PERFUME Live in London

Japan’s technopop trio make their UK debut…

There was a point not that long ago where the idea of an outfit such as Perfume performing in the UK would have seemed absurd. Following on from Kyary Pamyu Pamyu’s performance earlier this year, however, it’s clear that times are changing.

When tickets were first announced for the London leg of the Perfume WORLD TOUR 2nd, they sold out almost immediately, prompting a move from the O2 Islington (capacity 800) to the larger O2 Shepherd’s Bush Empire (capacity 2,000).

It was a surprisingly sunny, hot day in London. Eager fans had begun queuing from early morning at the venue and it was clear from their outfits (and Perfume fan club shirts) that the hardcore element were out in force. In fact there were several Perfume lookalike outfits, including Fragrance – a tribute act who had flown in from Perfume’s original home of Hiroshima especially for the concert.

By the time everyone had finally made it into the venue in the early evening, there was a palpable atmosphere of enthusiasm. With the house lights lowered, there was a huge roar of anticipation from an excited audience.

Making full use of the video projections on their dresses, Perfume recreated their Cannes performance featuring the remixed ‘Spending All My Time’. It served as the perfect intro and the song was given much more impact, enhanced by the superb projections both on the dresses and on the screen. There were times when you couldn’t be quite sure what you were watching as the projections would randomly break up the profiles of the girls on the darkened stage.

Then it was straight into the harmonic melodies of ‘Magic Of Love’, Perfume’s most recent release, and a performance in which the audience could finally see the girls more clearly with much cheering in response. But it was the technopop treats of ‘Laser Beam’ that really set everyone off. As one of Perfume’s most well known numbers, it transferred seamlessly into a live setting. The criss-crossing lasers creating a dazzling mesh of light that suggested the stage was far larger that it actually was.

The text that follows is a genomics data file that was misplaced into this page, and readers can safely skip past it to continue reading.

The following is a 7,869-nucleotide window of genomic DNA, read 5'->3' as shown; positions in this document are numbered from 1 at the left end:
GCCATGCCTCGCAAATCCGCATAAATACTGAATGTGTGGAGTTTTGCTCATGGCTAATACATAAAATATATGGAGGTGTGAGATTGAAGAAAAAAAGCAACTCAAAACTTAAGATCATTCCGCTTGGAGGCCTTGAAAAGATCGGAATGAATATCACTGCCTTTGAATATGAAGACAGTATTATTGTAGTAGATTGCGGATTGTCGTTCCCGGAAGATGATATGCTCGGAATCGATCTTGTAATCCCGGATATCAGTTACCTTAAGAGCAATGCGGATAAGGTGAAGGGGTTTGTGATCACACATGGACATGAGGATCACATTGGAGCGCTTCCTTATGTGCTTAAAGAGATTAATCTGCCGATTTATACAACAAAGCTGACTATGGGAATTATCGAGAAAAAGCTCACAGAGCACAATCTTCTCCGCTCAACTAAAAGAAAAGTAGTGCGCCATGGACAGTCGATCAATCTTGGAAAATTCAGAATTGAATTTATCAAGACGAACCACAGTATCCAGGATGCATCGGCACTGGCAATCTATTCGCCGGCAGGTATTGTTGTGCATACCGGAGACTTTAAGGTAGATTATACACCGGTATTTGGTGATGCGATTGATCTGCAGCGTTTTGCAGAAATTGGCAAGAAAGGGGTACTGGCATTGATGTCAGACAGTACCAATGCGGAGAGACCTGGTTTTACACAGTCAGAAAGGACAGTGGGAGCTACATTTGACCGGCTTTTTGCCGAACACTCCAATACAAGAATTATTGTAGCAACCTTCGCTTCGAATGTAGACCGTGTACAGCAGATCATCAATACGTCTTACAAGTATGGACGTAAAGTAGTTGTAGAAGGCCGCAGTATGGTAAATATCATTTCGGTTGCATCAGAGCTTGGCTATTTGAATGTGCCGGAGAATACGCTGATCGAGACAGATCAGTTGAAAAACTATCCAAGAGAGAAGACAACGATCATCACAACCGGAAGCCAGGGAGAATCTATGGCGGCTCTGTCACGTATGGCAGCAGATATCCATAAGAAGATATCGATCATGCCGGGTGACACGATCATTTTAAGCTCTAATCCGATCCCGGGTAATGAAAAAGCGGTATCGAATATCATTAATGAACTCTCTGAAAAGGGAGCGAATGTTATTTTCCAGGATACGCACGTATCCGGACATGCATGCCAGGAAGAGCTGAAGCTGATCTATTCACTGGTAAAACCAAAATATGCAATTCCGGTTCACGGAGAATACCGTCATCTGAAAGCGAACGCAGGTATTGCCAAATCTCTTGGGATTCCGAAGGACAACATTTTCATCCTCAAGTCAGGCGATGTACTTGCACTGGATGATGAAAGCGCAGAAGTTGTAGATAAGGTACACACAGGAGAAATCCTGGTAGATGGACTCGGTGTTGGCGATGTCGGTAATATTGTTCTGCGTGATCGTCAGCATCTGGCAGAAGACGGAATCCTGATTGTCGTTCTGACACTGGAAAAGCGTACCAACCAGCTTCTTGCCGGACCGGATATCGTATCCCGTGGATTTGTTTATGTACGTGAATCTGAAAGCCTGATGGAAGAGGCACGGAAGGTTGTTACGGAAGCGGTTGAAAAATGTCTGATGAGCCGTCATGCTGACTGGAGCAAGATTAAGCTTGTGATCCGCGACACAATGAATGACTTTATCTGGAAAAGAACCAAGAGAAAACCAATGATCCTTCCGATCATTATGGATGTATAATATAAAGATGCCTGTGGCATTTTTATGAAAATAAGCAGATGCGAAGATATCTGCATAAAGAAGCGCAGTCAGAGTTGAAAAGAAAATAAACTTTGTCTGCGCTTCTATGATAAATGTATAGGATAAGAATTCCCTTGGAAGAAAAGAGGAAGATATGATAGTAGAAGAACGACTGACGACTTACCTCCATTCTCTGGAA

Keeping the fans happy early, ‘Polyrhythm’ followed next, prompting an enormous reaction from the crowd. Then it was time for a break as the girls brought the house lights up for an MC segment. This allowed Aa-chan, Kashiyuka and Nocchi to introduce themselves properly – and included a point where Nocchi grabbed a towel stating “Too hot – Sweat girl!” Then it was time for an impromptu Japanese lesson as the girls asked if everyone used Facebook – and then taught everyone the Japanese version of Facebook’s ‘like’, which is ii ne.

Keep the conversation UK-focused, the chat then moved onto food and the traditional British dish of Fish & Chips which, apparently, is much tastier than the Japanese equivalent. This also prompted the girls to induce a little rivalry by declaring the stalls crowd to be “CHIPS!” and the upper balconies to be “FISH!”, insisting each section call out their assigned name when prompted.

After all those fun and games, it was time to jump straight back into the songs with a heavy bass-enhanced ‘Spring Of Life’ followed by an equally percussive rendition of ‘Seventh Heaven’. The latter seems an odd choice for the setlist when the outfit has so many more heavy hitters in their arsenal. Its one that also interestingly appears to have a few Kyary Pamyu Pamyu-style licks in its closing bars. ‘Spice’ follows up with a more stripped-down stage presentation with the girls flawless choreography picked out by simple spotlights.